I Think Valuations are Giving a Big Boost at GoDaddy Auctions

0

Several months ago, GoDaddy Auctions added an “Estimated Value” column to its auction pages. Based on my own observations, I think this addition has considerably boosted auction revenue for the company.

I have two saved searches I use just about every morning at GoDaddy Auctions. One of the searches has nothing to do with the number of bids placed. I used the advanced search functionality to create a specialized search based on a variety of parameters I set. I would guesstimate there are between 150 – 300 domain names that come up each day in this particular search. Typically, only a handful of domain names would have bids, but it appears to me that there are many more auctions with bids these days and I attribute it to the Estimated Value column.

I find myself using the Estimated Value column when I am searching for names to bid on at auction. It is a quick way to highlight the better domain names in a search result. I don’t really rely on the tool to tell me what a domain name is actually worth or how much I could get by selling it, but it seems to be a pretty good way to search based on what GoDaddy says is more valuable.

When doing a sort based on the Estimated Value (from high to low), it is pretty obvious that the higher valued names tend to have more bids. This could be because those are obviously better names, but I would guess it is also because people are using this column in the same way I use it.

I could be wrong about my observation, but I would bet that this Estimated Value column has likely given a big boost to GoDaddy Auctions. I think the same can be said about NameJet, as I regularly observe the Estibot value when bidding on auctions. The auction marketplaces have been pretty strong these last couple of years, and I think the valuation tools have been helpful to the auction houses.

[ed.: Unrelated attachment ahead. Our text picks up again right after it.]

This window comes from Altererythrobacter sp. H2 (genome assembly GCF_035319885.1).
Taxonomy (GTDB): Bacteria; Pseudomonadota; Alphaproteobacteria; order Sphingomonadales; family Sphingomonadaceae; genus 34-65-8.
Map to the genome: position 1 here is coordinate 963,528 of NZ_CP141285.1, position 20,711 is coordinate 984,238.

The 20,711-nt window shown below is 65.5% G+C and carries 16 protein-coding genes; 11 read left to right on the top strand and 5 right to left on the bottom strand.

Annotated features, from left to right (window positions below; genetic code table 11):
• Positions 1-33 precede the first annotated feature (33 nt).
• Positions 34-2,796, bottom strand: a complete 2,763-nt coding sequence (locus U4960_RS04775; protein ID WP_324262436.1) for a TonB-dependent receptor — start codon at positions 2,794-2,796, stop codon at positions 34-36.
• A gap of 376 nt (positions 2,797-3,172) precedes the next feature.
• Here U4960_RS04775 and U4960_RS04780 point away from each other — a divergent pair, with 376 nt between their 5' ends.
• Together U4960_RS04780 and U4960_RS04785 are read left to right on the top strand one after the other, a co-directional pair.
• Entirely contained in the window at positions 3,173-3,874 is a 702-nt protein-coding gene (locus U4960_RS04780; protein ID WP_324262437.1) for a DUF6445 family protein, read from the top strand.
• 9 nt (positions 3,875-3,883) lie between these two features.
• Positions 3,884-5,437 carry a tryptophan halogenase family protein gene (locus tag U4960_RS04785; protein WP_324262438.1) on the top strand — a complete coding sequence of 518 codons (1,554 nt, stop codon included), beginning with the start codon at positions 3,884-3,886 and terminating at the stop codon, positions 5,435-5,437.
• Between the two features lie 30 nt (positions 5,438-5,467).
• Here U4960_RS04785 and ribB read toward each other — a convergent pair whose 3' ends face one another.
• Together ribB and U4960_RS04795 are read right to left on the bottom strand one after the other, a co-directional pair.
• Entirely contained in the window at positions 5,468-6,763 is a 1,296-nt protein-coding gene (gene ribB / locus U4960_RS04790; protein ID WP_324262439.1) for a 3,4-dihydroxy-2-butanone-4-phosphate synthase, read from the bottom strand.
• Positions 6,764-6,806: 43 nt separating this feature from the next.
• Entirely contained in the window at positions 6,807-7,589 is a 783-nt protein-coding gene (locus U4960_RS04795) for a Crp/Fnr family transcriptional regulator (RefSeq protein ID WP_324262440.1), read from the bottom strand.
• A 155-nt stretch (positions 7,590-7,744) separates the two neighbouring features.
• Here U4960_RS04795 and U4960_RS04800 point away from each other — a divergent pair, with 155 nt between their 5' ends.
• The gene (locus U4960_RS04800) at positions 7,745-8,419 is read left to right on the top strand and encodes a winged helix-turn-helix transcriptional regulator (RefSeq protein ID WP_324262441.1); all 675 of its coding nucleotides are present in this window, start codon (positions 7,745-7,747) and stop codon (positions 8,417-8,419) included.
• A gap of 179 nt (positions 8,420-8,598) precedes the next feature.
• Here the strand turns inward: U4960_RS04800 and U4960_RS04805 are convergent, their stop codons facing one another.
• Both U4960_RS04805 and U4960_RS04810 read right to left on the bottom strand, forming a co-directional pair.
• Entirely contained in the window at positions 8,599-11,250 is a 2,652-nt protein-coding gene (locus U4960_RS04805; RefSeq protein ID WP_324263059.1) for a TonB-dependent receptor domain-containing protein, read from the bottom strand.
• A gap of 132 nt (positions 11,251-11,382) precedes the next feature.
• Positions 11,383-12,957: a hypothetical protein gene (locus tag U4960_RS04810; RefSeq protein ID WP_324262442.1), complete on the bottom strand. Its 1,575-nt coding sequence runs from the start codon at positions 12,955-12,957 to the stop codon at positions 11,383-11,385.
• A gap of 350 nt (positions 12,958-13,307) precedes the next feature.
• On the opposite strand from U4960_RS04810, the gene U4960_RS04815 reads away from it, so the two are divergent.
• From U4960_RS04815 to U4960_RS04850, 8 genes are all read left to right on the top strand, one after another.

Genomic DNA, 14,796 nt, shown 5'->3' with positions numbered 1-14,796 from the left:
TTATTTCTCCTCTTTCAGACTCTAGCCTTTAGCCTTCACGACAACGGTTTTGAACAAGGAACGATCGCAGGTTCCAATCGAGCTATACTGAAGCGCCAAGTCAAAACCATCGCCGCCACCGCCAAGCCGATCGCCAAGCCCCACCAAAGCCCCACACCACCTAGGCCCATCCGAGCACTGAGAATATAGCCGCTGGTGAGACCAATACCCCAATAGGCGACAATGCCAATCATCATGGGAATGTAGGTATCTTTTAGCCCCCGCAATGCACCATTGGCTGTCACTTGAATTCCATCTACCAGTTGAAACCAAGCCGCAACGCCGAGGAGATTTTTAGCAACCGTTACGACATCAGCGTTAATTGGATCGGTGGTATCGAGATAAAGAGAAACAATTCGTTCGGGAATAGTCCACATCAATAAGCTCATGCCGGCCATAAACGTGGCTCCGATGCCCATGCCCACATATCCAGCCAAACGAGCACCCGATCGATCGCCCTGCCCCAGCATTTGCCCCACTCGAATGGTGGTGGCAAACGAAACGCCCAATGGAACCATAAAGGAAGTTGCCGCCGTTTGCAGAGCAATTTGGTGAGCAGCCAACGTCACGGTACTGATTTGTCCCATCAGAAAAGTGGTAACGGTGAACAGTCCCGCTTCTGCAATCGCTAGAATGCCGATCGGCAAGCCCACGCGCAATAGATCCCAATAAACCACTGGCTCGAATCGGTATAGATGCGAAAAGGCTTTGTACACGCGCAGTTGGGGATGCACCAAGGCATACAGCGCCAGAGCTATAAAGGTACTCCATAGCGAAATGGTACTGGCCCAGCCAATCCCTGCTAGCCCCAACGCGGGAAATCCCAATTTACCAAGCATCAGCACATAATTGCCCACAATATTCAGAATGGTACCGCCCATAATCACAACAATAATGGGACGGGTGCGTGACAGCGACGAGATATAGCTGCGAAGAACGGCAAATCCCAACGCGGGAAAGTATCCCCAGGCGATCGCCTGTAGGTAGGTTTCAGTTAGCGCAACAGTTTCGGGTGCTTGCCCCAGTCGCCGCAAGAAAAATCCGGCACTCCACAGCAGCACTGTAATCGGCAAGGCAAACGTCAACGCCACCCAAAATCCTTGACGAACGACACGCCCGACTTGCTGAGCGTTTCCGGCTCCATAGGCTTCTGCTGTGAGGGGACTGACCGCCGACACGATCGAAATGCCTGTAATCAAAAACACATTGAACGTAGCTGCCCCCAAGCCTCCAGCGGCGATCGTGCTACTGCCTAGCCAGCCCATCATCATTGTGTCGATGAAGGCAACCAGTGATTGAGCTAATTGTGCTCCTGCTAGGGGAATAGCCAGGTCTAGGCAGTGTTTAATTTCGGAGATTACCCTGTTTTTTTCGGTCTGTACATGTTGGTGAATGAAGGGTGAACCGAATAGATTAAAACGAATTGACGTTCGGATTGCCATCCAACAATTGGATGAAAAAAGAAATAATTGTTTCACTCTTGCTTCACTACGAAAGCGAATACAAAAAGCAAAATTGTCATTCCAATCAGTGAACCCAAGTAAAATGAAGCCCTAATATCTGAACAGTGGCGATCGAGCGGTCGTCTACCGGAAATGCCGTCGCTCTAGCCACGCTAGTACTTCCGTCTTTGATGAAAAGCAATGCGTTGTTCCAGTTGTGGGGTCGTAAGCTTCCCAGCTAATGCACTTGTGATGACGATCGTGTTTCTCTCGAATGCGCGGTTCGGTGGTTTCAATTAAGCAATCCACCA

1 COMMENT

  1. I personally disregard any automated domain appraisal.
    If anything, automated domain appraisals would be the most you should pay for a domain wholesale, but not what you would buy or sell, at retail. IMO

  2. Without accurate before/after data, it might as well be your perception, seasonal increase, or due to the quality of the particular domains in auction.

    The valuation tool itself is far from accurate, and while it’s being tweaked to suit the intricacies of the domain aftermarket, it’s not a tool that end user buyers would depend on – if anything, it undervalues many domains and gives a generic answer for the truly valuable ones.

  3. HugeDomains is a heavy player thru bot default at godaddy, they tend to jump on anything with bids, and have an auto min set, and basically take everything up over $100 with even an inkling of interest by someonelse.

  4. yep, hugedomains has ruined godaddy auctions. they won’t be the last either. eventually domaining will become a game only BIG players will be able to afford if this continues.

    • It’s already there, I mean you can spend a few grand over the course of 2-3 days at godaddy, and it is inventory that basically half sits, and the other half gets lowball offers, no real traction. The risk factor has made it a not so attractive commodity anymore. Also if there is ever a high profile name to come up, it goes for more than most end users would pay, like gradient.com which the end user was keen enough to buy, but it cost them $125K, because someone else was on it also, say it was two investors paying upto $125K, that is a long shot in any type of return.

      If Litecoin can get to $400, domains with decent keywords should have infinite value.

Leave a Reply